8. 8. Sensory Activities <ul><li>Bridge/Early Childhood: </li></ul><ul><ul><li>Sorting objects </li></ul></ul><ul><ul><li>Stacking blocks </li></ul></ul><ul><ul><li>Puzzles </li></ul></ul><ul><ul><li>Matching paint swatches </li></ul></ul><ul><ul><li>Mystery bag </li></ul></ul><ul><ul><li>Trying different foods </li></ul></ul><ul><ul><ul><li>Introduce the concepts of taste e.g.: sweet, sour, bitter, salty, umami </li></ul></ul></ul><ul><li>Elementary: </li></ul><ul><ul><li>Memory game </li></ul></ul><ul><ul><li>Musical instruments/ listening to music </li></ul></ul><ul><ul><li>Jigsaw puzzles </li></ul></ul><ul><ul><li>Trying different foods </li></ul></ul><ul><ul><ul><li>Pay close attention to the taste of certain foods! </li></ul></ul></ul>
  9. 9. Independence <ul><li>Greatest drive of a young child </li></ul><ul><li>Children who feel respected and competent develop a greater sense of emotional well-being </li></ul><ul><li>Teach the skill itself, but also help your child to develop calmness, concentration, cooperation, self-discipline, and self-reliance </li></ul><ul><li>Also teaches self-awareness, sensitivity to others and service to the community </li></ul>“ The essence of independence is to be able to do something for one’s self. Such experience is not just play. It is work children must do in order to grow up.” -Maria Montessori
  10. 10. Life Lessons! <ul><li>3 areas: </li></ul><ul><ul><li>Care of him/herself </li></ul></ul><ul><ul><li>Everyday tasks </li></ul></ul><ul><ul><li>Grace and courtesy </li></ul></ul><ul><li>Remember: </li></ul><ul><li>Size is important - scale to child </li></ul><ul><li>Use the real thing </li></ul><ul><li>Break down steps </li></ul><ul><li>Order </li></ul><ul><li>Labels help (use photographic ones if your child isn’t reading yet) </li></ul><ul><li>Practical storage </li></ul><ul><li>Defined area for work/play </li></ul><ul><li>Pride of ownership </li></ul><ul><li>Control-of-error (self-correction) </li></ul><ul><li>Beauty and harmony </li></ul>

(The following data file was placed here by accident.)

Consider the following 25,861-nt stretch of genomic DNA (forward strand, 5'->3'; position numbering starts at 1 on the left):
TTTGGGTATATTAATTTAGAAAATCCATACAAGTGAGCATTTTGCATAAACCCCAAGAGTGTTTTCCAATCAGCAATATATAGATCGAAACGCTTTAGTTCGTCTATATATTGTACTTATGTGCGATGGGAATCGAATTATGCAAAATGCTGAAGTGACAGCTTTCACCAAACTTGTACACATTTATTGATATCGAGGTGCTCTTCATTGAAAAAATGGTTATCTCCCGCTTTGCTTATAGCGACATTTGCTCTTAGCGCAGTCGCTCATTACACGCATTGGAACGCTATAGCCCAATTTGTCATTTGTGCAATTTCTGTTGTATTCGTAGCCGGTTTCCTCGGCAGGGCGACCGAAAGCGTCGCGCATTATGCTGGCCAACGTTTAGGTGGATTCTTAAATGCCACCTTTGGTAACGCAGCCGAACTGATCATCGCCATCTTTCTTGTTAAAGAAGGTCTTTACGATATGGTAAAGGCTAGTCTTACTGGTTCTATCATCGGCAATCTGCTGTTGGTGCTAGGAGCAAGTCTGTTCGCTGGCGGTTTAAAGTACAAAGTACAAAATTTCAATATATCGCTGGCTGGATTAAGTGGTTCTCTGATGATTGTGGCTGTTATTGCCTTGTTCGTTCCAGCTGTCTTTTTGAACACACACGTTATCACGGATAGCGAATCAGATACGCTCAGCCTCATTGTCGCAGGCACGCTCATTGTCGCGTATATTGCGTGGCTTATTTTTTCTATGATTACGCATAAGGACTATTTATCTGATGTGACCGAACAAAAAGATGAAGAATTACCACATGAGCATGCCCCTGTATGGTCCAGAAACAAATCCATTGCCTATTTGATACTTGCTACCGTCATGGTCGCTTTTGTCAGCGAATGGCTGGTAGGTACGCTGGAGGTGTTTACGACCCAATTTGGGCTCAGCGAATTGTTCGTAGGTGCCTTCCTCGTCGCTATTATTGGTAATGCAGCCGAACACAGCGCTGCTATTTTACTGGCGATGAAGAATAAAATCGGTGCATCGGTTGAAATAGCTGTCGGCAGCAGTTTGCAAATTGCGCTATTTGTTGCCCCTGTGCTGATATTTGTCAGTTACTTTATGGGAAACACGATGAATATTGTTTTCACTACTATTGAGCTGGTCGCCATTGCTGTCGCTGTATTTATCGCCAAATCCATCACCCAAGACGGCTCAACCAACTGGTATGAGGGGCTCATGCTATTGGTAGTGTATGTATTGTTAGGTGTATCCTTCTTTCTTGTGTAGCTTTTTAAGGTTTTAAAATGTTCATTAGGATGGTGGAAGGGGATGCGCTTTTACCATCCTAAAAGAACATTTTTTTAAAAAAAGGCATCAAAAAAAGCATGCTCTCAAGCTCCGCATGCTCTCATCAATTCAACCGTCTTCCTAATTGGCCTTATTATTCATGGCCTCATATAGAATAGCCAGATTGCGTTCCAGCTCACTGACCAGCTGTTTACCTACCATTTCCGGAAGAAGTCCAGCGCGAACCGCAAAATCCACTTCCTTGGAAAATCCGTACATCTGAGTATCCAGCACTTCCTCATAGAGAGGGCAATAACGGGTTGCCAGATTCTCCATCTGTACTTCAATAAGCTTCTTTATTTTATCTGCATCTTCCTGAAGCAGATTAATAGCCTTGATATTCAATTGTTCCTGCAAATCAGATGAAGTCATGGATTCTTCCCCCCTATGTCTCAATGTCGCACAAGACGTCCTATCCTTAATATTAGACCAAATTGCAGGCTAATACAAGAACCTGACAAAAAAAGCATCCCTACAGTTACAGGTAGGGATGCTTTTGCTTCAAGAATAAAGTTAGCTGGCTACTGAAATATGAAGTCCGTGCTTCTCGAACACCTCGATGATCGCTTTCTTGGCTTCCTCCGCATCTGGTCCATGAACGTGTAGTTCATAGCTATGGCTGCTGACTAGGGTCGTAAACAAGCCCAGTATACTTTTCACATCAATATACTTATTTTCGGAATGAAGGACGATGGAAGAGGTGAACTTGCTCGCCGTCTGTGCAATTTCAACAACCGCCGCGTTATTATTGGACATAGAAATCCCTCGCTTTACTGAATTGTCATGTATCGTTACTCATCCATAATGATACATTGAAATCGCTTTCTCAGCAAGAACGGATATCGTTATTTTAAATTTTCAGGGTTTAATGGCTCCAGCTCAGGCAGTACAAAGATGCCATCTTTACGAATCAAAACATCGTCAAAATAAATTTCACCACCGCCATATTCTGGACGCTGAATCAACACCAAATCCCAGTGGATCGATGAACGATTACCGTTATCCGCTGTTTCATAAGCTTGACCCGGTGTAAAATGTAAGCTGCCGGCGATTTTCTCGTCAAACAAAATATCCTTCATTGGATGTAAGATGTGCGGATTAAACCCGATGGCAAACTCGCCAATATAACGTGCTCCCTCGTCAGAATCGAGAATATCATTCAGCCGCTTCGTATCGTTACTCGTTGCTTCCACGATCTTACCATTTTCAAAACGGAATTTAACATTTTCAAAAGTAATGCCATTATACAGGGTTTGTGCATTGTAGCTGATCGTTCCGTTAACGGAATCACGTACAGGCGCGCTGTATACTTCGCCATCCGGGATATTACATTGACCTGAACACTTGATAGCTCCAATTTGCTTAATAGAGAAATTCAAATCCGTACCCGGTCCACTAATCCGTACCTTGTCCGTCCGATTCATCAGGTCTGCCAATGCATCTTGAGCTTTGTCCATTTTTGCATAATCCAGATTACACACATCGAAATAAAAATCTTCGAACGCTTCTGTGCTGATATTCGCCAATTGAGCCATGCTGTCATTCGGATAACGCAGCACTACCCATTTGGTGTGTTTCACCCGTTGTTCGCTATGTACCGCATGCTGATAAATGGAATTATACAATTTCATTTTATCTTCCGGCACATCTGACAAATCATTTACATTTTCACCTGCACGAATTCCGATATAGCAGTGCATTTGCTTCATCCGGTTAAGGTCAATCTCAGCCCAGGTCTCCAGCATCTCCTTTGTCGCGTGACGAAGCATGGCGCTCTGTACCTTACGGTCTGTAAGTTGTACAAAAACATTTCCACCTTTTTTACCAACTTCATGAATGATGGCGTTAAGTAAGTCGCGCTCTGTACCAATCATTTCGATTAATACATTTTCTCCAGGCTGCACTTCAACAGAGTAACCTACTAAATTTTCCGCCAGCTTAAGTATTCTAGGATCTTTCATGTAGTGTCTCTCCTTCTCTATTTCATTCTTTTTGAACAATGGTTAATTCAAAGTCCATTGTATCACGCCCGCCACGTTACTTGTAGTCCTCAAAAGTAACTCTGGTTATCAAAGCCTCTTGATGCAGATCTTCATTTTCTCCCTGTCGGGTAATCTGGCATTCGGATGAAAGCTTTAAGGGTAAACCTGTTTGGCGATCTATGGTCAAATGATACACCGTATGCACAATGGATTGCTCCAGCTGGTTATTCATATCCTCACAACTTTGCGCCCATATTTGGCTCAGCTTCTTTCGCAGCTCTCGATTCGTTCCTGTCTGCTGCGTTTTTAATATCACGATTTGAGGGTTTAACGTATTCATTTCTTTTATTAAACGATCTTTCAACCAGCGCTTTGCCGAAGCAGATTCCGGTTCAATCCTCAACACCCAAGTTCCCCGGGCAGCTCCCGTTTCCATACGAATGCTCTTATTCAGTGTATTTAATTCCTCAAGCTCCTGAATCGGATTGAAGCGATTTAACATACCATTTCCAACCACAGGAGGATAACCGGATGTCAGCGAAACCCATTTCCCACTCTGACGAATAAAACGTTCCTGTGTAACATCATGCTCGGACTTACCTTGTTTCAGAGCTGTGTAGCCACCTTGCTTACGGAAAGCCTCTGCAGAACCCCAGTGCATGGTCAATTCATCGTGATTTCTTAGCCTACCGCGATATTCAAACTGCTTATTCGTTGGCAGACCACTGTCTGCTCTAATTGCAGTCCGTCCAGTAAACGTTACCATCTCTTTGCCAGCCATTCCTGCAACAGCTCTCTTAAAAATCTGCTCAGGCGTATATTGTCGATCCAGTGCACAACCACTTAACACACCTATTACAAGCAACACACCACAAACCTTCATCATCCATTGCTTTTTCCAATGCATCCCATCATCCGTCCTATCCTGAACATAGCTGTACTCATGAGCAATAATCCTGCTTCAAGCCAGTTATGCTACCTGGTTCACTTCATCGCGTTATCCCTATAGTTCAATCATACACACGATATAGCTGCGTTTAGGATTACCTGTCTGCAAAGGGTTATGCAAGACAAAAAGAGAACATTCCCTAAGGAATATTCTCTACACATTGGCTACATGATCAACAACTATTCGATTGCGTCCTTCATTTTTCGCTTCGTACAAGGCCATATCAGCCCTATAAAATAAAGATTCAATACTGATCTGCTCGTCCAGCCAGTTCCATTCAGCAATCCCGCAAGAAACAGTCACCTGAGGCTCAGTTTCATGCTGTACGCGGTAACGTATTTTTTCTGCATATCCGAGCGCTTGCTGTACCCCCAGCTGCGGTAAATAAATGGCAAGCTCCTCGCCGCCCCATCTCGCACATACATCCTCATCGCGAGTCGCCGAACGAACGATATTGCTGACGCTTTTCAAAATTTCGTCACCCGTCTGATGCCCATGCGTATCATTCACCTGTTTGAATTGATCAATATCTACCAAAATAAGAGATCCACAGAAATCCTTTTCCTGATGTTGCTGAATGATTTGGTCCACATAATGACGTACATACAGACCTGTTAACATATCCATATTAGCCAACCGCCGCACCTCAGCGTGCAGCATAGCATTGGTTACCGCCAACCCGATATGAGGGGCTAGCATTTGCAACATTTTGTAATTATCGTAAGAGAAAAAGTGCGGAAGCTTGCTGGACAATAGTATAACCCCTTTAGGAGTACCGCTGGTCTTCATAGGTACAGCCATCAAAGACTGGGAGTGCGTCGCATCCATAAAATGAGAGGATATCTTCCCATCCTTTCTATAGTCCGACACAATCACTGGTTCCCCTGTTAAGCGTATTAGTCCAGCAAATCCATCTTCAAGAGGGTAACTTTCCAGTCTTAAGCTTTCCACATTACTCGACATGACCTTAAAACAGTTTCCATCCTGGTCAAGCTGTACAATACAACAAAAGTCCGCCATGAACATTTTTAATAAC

11. 11. Care of Self To give children the tools they need to become self-sufficient… <ul><li>Elementary: </li></ul><ul><li>Pack lunch </li></ul><ul><li>Collect belongings for school each night </li></ul><ul><li>Carry personal belongings to and from school and other activities </li></ul><ul><li>Keep personal spaces clean </li></ul><ul><li>Pick out clothes each day </li></ul><ul><li>Take care of personal hygiene </li></ul><ul><li>Set up a system for completing homework </li></ul><ul><li>Bridge/Early Childhood: </li></ul><ul><li>Using a faucet </li></ul><ul><li>Washing hands </li></ul><ul><li>Toileting </li></ul><ul><li>Brushing teeth and hair </li></ul><ul><li>Bathing </li></ul><ul><li>Dressing independently (including buttons, snaps and zippers!) </li></ul><ul><li>Tying shoes </li></ul><ul><li>Pouring drinks and preparing snacks </li></ul><ul><li>Feeding him/herself </li></ul>
  12. 12. Everyday Tasks To emphasize being a contributing member of the home community… <ul><li>Sweeping </li></ul><ul><li>Setting/clearing the table </li></ul><ul><li>Washing dishes </li></ul><ul><li>Helping with grocery shopping </li></ul><ul><li>Unpacking/putting away groceries </li></ul><ul><li>Sorting/folding laundry </li></ul><ul><li>Keeping bedroom and bathroom clean </li></ul><ul><li>Taking out the garbage </li></ul><ul><li>Sorting recyclables </li></ul><ul><li>Dusting/vacuuming </li></ul><ul><li>Watering plants </li></ul><ul><li>Caring for family pets </li></ul>